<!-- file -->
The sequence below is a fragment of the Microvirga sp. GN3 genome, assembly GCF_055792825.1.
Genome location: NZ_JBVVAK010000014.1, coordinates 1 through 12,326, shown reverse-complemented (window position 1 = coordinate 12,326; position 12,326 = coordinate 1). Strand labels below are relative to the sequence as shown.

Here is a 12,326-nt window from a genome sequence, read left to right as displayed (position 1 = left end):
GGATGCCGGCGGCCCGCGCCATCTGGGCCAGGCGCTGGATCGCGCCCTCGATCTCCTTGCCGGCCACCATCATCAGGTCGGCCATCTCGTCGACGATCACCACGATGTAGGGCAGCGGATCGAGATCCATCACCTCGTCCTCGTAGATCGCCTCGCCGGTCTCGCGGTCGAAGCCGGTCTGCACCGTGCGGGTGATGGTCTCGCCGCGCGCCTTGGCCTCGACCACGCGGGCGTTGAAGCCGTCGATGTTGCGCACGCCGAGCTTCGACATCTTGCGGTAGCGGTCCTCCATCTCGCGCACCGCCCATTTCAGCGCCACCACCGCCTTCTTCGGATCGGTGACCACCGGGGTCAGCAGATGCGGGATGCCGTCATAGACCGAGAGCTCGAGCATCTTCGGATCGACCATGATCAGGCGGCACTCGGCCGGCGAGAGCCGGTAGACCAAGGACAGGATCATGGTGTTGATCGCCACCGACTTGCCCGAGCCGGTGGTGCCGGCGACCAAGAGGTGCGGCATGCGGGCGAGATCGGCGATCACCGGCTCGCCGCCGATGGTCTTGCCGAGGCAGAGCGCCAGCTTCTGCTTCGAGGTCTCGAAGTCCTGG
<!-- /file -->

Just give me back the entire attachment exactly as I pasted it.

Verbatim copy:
The sequence below is a fragment of the Microvirga sp. GN3 genome, assembly GCF_055792825.1.
Genome location: NZ_JBVVAK010000014.1, coordinates 1 through 12,326, shown reverse-complemented (window position 1 = coordinate 12,326; position 12,326 = coordinate 1). Strand labels below are relative to the sequence as shown.

Here is a 12,326-nt window from a genome sequence, read left to right as displayed (position 1 = left end):
GGATGCCGGCGGCCCGCGCCATCTGGGCCAGGCGCTGGATCGCGCCCTCGATCTCCTTGCCGGCCACCATCATCAGGTCGGCCATCTCGTCGACGATCACCACGATGTAGGGCAGCGGATCGAGATCCATCACCTCGTCCTCGTAGATCGCCTCGCCGGTCTCGCGGTCGAAGCCGGTCTGCACCGTGCGGGTGATGGTCTCGCCGCGCGCCTTGGCCTCGACCACGCGGGCGTTGAAGCCGTCGATGTTGCGCACGCCGAGCTTCGACATCTTGCGGTAGCGGTCCTCCATCTCGCGCACCGCCCATTTCAGCGCCACCACCGCCTTCTTCGGATCGGTGACCACCGGGGTCAGCAGATGCGGGATGCCGTCATAGACCGAGAGCTCGAGCATCTTCGGATCGACCATGATCAGGCGGCACTCGGCCGGCGAGAGCCGGTAGACCAAGGACAGGATCATGGTGTTGATCGCCACCGACTTGCCCGAGCCGGTGGTGCCGGCGACCAAGAGGTGCGGCATGCGGGCGAGATCGGCGATCACCGGCTCGCCGCCGATGGTCTTGCCGAGGCAGAGCGCCAGCTTCTGCTTCGAGGTCTCGAAGTCCTGG